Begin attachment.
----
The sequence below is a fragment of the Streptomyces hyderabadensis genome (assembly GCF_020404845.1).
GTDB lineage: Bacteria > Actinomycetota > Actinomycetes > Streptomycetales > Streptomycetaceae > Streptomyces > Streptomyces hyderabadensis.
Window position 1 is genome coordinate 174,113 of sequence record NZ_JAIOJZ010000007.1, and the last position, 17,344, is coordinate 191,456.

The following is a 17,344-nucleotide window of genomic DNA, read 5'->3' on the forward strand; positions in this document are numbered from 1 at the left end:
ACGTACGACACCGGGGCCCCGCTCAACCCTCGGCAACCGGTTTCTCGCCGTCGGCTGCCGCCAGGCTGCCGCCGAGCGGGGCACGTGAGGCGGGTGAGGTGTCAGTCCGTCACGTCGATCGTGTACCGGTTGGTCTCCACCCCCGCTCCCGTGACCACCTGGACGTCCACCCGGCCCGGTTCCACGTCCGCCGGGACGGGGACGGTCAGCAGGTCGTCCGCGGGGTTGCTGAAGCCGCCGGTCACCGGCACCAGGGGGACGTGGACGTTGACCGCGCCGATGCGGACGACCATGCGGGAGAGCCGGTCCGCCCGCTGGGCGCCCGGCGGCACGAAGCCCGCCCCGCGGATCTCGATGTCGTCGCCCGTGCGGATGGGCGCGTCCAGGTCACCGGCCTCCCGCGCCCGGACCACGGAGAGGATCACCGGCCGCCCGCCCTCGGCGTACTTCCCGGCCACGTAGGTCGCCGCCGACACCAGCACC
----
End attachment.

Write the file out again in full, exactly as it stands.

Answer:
The sequence below is a fragment of the Streptomyces hyderabadensis genome (assembly GCF_020404845.1).
GTDB lineage: Bacteria > Actinomycetota > Actinomycetes > Streptomycetales > Streptomycetaceae > Streptomyces > Streptomyces hyderabadensis.
Window position 1 is genome coordinate 174,113 of sequence record NZ_JAIOJZ010000007.1, and the last position, 17,344, is coordinate 191,456.

The following is a 17,344-nucleotide window of genomic DNA, read 5'->3' on the forward strand; positions in this document are numbered from 1 at the left end:
ACGTACGACACCGGGGCCCCGCTCAACCCTCGGCAACCGGTTTCTCGCCGTCGGCTGCCGCCAGGCTGCCGCCGAGCGGGGCACGTGAGGCGGGTGAGGTGTCAGTCCGTCACGTCGATCGTGTACCGGTTGGTCTCCACCCCCGCTCCCGTGACCACCTGGACGTCCACCCGGCCCGGTTCCACGTCCGCCGGGACGGGGACGGTCAGCAGGTCGTCCGCGGGGTTGCTGAAGCCGCCGGTCACCGGCACCAGGGGGACGTGGACGTTGACCGCGCCGATGCGGACGACCATGCGGGAGAGCCGGTCCGCCCGCTGGGCGCCCGGCGGCACGAAGCCCGCCCCGCGGATCTCGATGTCGTCGCCCGTGCGGATGGGCGCGTCCAGGTCACCGGCCTCCCGCGCCCGGACCACGGAGAGGATCACCGGCCGCCCGCCCTCGGCGTACTTCCCGGCCACGTAGGTCGCCGCCGACACCAGCACC